Cirrhosis is the end stage of chronic liver disease. It is characterized by the replacement of the normal liver with scar tissue. Common chronic liver diseases which can result in cirrhosis include alcoholism, viral hepatitis, fatty liver disease, and autoimmune forms of chronic liver disease.


Symptoms of cirrhosis result from the inability of the liver to perform its normal function. Scarring also prevents normal blood flow through the liver and excretion of bile into the intestine.  Patients often develop yellowing of the skin or eyes, known as jaundice. Fluid may accumulate in the abdominal cavity and lower extremities. Accumulation of blood toxins in the brain may result in confusion, a condition known as hepatic encephalopathy. Enlarged veins may develop in the esophagus and stomach known as varices. These can rupture and produce severe gastrointestinal bleeding. This may be evidenced by vomiting blood or passing bloody stools.


The diagnosis of cirrhosis is typically made on the basis of symptoms and the physical findings mentioned above. Patients will often have abnormal laboratory studies. Imaging studies of the abdomen such as ultrasound, CT Scan or MRI will show the typical characteristic changes of cirrhosis. A liver biopsy may be necessary to confirm the diagnosis of cirrhosis or to determine a specific underlying cause.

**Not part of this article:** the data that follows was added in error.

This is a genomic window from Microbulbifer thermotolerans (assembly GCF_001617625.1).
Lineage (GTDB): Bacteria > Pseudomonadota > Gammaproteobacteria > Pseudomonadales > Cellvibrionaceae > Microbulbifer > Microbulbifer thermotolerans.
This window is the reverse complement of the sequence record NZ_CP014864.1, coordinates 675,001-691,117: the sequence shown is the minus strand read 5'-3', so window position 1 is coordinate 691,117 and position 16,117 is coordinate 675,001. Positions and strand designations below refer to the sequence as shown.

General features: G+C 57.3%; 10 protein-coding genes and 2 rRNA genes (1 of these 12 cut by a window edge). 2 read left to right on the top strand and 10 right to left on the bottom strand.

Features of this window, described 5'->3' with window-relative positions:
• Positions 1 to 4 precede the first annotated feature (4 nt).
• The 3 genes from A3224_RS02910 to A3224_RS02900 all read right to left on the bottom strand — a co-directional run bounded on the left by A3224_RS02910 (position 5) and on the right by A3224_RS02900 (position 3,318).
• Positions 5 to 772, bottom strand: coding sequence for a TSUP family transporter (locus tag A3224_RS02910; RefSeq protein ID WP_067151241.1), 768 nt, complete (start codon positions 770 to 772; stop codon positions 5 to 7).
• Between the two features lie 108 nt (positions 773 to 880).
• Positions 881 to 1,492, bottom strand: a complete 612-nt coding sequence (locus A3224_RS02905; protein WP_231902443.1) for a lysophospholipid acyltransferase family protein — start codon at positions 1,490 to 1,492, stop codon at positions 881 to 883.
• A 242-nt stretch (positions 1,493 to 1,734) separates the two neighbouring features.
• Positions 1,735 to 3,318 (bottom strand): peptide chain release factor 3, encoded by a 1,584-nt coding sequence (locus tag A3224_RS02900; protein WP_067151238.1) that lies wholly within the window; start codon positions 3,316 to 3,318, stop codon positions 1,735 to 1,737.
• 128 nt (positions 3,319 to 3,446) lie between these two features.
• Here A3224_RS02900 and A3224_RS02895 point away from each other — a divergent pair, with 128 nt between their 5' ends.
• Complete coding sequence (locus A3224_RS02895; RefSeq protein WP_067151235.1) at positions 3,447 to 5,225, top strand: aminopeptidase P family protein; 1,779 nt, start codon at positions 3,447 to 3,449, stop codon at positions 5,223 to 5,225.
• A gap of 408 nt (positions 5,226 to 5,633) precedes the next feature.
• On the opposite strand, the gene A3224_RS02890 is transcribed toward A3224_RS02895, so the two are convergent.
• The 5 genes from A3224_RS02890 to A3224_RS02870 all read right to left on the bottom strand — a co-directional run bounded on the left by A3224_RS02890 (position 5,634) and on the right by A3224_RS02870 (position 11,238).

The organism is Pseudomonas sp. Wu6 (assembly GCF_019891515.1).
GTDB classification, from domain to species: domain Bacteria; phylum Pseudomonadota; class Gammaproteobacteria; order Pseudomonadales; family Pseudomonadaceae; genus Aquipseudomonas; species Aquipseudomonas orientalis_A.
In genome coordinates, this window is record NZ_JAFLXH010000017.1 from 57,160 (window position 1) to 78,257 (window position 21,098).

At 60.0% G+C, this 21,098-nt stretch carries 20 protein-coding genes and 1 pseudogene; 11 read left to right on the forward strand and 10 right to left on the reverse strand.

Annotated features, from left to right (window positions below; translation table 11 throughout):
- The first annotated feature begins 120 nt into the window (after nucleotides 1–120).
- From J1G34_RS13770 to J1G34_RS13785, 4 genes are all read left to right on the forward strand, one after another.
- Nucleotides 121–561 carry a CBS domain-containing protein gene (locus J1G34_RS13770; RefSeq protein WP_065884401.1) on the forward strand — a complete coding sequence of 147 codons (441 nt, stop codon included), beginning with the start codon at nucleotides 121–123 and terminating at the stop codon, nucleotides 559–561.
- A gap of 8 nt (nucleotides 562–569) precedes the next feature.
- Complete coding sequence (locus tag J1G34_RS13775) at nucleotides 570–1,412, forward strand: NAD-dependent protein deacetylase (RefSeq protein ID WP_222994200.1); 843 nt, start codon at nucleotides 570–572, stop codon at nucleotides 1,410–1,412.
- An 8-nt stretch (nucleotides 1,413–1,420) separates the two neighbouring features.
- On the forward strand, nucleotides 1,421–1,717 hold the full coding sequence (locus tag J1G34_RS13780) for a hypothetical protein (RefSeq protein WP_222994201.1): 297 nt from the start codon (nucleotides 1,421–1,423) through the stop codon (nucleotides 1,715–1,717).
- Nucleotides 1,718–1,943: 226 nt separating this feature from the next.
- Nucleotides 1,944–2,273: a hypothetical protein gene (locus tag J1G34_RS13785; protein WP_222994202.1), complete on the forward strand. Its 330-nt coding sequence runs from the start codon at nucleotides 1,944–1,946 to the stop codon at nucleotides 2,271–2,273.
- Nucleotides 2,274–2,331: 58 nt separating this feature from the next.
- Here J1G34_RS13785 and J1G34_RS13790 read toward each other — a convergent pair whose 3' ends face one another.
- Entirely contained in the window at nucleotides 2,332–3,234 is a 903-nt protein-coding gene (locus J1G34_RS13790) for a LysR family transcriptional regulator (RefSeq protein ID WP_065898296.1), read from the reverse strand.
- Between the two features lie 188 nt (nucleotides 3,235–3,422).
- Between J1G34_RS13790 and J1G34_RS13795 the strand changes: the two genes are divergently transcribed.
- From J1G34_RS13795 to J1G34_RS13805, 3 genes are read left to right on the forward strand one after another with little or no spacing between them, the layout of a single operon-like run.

Typically the liver damage from cirrhosis cannot be reversed. An underlying form of chronic liver disease should be identified, as specific therapy may be available to prevent further progression of liver disease.  Specific treatments for symptoms such as hepatic encephalopathy, ascites, and gastrointestinal bleeding are available. Please refer to these specific conditions for further information. Ultimately, patients with cirrhosis require liver transplantation to prevent death.